Leadership

7 minutes read

The Power of Personal Leadership – It Starts with You!

“Leaders who succeed again and again are geniuses at noticing context.” — Warren G. Bennis and Robert J. Thomas

The literature on leadership often emphasizes that leadership is about "leading others". Take a fresh look at the true starting point of leadership. It starts with you - to succeed in life, you must first lead yourself. The term "personal leadership" refers to a set of attributes - such as vision, optimism, conviction, integrity - that allow us to take the lead in our lives, rather than leaving it to chance, circumstance or time to define a direction. These life skills tied to leadership enable us to overcome life's challenges - which we will call "crucibles" in this post - and turn them into opportunities for personal growth.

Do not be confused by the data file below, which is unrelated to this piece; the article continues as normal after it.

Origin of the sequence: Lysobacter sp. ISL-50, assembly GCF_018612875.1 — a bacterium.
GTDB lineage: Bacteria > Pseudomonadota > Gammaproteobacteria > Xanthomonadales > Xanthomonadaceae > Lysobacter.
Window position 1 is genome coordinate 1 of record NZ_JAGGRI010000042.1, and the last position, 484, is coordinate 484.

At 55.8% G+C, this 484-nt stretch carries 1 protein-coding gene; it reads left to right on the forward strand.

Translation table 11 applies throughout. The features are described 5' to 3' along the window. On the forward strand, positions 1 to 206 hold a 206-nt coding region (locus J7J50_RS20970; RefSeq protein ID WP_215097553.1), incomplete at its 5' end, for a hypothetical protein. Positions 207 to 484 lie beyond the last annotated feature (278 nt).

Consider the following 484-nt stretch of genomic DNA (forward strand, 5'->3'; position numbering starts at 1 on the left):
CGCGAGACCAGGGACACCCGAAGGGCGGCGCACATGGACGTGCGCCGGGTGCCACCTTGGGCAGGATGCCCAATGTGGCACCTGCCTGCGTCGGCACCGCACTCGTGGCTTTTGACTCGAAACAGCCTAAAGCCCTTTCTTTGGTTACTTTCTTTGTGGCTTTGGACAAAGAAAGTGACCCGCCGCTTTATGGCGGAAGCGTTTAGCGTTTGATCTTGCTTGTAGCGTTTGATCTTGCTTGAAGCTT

My leadership skills were first put to the test in my last year of elementary school when I was a victim of bullying. The local school system made a big distinction between "city-born residents" and "non-city-born residents" to whom I belonged and who were considered "second-class citizens". This prompted my headmistress, Fräulein Heinzius, to constantly mock my chubby cheeks and express deep concern about my academic abilities and future prospects (She used Ad Hominem arguments). In math class, she derisively declared - "Oh Malou Dir geht endlich ein Licht auf" or "You are finally starting to see a light" - suggesting that my grasp of mathematics was a source of wonder. Fräulein Heinzius deliberately attempted to make me feel insignificant and worthless, seeking to undermine my ability to see myself as desirable and capable, at the risk of adversely affecting my future. However, her repeated efforts to erode my self-esteem failed, as I created my own interpretation of her sadistic conduct - a narrative that empowered me instead of embittering me. When I looked at Fräulein Heinzius in my rearview mirror, I did not see an inspiring and strong leader. I saw a 60-year-old woman struggling desperately because her time – “the time” that had propelled her to power - was about to run out. Her mocking remarks about my appearance and my presumed inability to finish high school hinted at her distress over her impending retirement. When she realized that I was preparing to build a successful life - the kind of life she had always dreamed of - she was deeply troubled. Confronting the "pettiness" of Fräulein Heinzius was my “crucible” to which I conferred, consciously or unconsciously, a redemptive meaning. I vowed to work as hard as I could to realize my dreams so that my future would prove her wrong – and I did prove her wrong – I invalidated her predictions by earning two advanced college degrees.